The issue currently before the court is whether alleged deficiencies in plaintiff's marketing program prevent a valid conveyance of condominium units. Plaintiff contends that substantial compliance with the Ordinance is sufficient; it need not precisely meet each requirement. Defendant, on the other hand, insists on strict compliance with each provision of § 9-1204. Pursuant to a written opinion by the City Solicitor on December 18, 1979, the City refuses to issue any permits or Certification Statements needed for a lawful conveyance of the units unless the applicant certifies that he has fully complied with all the provisions of § 9-1204. Our initial task is to choose the appropriate standard for assessing plaintiff's compliance and next to determine whether that standard has been met.

In Pennsylvania the distinction between strict and substantial compliance arises when courts are required to determine whether a transaction is void for failure to follow a statutory requirement. The degree of compliance necessary often depends upon whether a statutory provision is mandatory or directory. In Fishkin v. HiAcres, Inc., 462 Pa. 309, 341 A.2d 95 (1975), the Supreme Court of Pennsylvania stated that noncompliance with directory language creates a "voidable" transaction, while noncompliance with mandatory provisions renders the transaction "void ab initio." Id. at 98, 341 A.2d 95. The Court explained: "Failure to conform to a mandatory procedure renders the activity a nullity. Strict compliance with a directory provision, on the other hand, is not essential to the validity of the transaction or proceeding involved." Id. at 98 n.5, 341 A.2d at 98 (citation omitted). Thus where mandatory language is involved a court will declare a transaction void for failure to comply strictly with a provision. Where directory language is at issue, a court in its discretion may choose not to void the transaction if the statute was substantially followed.[2]

*1052 To distinguish between mandatory and directory language, courts may look to the purposes of the act and the equities inherent in the construction chosen. The Supreme Court of Pennsylvania stated the considerations as follows:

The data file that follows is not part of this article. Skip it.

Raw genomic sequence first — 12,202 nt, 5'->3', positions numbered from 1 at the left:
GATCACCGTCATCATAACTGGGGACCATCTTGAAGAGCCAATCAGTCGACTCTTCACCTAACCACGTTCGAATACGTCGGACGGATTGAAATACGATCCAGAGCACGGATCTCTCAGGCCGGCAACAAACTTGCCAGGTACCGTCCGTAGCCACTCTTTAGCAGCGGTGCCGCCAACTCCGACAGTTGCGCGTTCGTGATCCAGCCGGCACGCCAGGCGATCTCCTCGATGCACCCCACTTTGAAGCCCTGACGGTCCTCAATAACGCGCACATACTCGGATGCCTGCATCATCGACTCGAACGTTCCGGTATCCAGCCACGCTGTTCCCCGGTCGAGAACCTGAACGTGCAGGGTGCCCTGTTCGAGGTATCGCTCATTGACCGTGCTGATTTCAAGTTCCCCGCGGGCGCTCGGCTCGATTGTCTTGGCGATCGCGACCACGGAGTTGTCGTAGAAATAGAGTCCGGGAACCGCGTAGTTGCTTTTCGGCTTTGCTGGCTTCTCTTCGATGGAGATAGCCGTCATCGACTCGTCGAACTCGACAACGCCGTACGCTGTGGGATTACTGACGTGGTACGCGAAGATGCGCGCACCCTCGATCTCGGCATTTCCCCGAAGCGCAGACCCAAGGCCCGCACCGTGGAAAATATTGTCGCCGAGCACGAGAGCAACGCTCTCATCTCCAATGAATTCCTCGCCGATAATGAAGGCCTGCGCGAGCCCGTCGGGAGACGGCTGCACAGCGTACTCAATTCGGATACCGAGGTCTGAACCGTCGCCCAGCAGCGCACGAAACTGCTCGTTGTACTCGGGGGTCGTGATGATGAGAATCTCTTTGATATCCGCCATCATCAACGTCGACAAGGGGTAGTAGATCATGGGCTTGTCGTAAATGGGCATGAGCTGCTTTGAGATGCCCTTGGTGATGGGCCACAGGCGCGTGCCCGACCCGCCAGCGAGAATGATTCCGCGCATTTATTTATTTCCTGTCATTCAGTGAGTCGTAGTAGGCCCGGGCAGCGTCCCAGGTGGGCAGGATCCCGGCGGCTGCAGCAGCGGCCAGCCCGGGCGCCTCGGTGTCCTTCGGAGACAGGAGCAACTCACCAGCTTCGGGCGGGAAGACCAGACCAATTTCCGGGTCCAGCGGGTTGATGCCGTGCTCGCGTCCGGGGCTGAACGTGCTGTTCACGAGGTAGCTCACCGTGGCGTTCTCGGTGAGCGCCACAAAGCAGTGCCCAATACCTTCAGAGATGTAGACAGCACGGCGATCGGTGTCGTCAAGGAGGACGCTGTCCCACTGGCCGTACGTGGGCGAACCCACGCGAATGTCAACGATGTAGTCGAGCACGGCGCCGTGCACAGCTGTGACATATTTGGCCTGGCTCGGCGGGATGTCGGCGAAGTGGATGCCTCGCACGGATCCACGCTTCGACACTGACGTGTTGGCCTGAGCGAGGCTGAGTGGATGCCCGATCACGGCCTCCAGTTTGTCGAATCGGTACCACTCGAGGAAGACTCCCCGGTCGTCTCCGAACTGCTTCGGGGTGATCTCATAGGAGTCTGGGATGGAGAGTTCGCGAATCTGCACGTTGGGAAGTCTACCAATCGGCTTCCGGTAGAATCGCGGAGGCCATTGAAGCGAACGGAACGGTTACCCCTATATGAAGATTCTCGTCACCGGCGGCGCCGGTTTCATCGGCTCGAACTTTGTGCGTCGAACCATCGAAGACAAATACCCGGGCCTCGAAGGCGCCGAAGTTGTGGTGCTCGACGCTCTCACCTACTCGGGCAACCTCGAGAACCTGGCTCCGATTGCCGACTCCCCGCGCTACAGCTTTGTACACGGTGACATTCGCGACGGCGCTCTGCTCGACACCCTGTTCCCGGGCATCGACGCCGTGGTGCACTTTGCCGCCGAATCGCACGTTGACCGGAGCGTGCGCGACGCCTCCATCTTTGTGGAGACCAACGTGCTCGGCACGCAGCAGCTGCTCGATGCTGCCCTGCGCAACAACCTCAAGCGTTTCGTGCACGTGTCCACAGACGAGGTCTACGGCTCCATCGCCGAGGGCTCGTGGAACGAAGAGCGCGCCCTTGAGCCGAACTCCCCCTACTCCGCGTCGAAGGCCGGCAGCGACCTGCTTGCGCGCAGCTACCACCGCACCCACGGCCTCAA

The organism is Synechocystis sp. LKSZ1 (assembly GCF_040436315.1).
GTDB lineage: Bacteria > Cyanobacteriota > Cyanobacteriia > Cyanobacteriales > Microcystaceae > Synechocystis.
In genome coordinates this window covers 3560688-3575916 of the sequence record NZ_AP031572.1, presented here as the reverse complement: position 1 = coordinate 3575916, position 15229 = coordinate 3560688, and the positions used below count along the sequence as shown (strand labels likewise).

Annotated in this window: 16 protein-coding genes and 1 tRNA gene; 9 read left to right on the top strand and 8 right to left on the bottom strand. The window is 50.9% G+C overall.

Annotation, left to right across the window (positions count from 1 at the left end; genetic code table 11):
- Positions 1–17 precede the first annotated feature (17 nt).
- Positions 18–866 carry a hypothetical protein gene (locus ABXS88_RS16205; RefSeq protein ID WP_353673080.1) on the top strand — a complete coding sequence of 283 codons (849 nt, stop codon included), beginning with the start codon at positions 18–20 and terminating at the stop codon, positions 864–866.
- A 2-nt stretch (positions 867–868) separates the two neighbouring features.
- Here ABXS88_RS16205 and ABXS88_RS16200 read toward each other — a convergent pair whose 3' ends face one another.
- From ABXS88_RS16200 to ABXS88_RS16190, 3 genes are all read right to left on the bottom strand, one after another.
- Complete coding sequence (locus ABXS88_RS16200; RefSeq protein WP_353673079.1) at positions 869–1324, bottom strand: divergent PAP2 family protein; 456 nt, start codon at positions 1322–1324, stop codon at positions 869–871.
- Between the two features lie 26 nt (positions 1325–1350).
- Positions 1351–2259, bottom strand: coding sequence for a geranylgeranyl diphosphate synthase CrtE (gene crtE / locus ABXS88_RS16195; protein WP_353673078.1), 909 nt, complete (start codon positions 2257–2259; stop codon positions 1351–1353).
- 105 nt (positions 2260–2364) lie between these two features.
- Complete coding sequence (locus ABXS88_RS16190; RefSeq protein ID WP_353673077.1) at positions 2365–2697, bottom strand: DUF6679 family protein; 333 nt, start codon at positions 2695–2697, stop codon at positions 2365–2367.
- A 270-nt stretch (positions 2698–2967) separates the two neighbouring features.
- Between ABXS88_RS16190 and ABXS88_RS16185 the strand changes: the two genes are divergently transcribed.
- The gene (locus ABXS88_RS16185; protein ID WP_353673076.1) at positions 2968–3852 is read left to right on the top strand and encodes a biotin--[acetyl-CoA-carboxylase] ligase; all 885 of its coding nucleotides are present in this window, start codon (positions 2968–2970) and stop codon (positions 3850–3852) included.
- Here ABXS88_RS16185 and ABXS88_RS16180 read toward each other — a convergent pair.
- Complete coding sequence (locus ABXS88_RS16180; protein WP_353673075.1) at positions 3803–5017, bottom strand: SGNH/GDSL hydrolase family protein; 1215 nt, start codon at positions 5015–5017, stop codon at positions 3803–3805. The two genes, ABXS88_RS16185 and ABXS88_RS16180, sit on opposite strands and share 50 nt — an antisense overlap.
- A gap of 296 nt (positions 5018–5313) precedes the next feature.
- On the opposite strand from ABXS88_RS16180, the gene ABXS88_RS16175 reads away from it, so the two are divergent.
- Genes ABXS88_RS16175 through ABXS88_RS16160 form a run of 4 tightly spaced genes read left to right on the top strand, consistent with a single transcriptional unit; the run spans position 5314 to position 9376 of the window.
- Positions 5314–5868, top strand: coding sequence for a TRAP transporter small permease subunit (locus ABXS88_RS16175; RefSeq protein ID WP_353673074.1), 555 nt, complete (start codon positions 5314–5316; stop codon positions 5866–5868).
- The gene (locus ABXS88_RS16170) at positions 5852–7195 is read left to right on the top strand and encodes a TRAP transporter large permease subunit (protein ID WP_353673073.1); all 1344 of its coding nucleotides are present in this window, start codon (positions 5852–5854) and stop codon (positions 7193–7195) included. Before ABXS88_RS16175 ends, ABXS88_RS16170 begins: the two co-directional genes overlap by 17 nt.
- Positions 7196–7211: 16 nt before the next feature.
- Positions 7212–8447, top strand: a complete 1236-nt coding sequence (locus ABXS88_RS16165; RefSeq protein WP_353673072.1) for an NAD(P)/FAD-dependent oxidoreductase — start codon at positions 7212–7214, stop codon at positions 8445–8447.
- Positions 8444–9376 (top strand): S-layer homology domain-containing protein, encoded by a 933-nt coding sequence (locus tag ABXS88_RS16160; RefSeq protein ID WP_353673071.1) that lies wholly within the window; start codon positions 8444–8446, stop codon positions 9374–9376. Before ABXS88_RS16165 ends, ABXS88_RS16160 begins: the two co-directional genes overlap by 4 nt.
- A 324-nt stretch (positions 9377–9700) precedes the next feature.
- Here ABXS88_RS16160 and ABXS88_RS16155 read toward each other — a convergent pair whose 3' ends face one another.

Whether a particular statute [or provision] is mandatory or directory, does not depend upon its form, but upon the intention of the legislature, to be ascertained from a consideration of the entire act, its nature, its object, and the consequences that would result from construing it one way or the other. Deibert v. Rhodes, 291 Pa. 550, 140 A. 515, 517 (1928) (citations omitted).

See also, Pleasant Hills Borough v. Carroll, 182 Pa.Super. 102, 106-07, 125 A.2d 466, 469 (1956). "[W]hether a statute is mandatory or not depends on whether the thing directed to be done is the essence of the thing required . . .." Deibert, 140 A. at 516 (citations omitted). Frequently the type of enactment will provide guidance in selecting the appropriate standard.[3]Compare Tausig v. Lawrence, 328 Pa. 408, 197 A. 235 (1937) (strict compliance with a constitutional provision is required) with Fishkin, supra (substantial compliance with corporate statute); Hyde v. Pittsburgh Zoning Board of Adjustment, 403 Pa. 415, 169 A.2d 547 (1961) (substantial compliance with zoning ordinance and building code); Mikita v. Bailey Homes, Inc., 401 A.2d 1367 (Pa.Super.1979) (substantial compliance with statute regulating appeals from arbitration awards).

Turning to the Ordinance, the essence of § 9-1204 is that a tenant be given notice that his apartment is scheduled for sale as a condominium unit and that he has the opportunity to purchase his unit. The specific contents of the notice provision serve the purposes of giving the tenant the time and information to make a considered choice whether to purchase and sufficient time to locate another apartment if the decision is made not to buy. Neither the Ordinance nor the legislative history reveals an intention of City Council to declare a sale void for failure to comply precisely with each requirement so long as the tenant is given sufficient time and information to make an informed, reasoned choice.[4] While a developer is not free to ignore the provisions of the Ordinance, to deny those tenants and nontenants desiring condominium ownership the opportunity to purchase units in every case where the Ordinance was not strictly followed at times may produce harsh results contrary to the balance of interest City Council sought to achieve. We find it appropriate to follow the doctrine of substantial compliance which focuses the court's attention on the spectrum of equitable considerations including whether plaintiff acted in good faith, whether it *1053 complied with the purposes of the Ordinance and whether invalidating the sale would produce inequitable results not intended by City Council.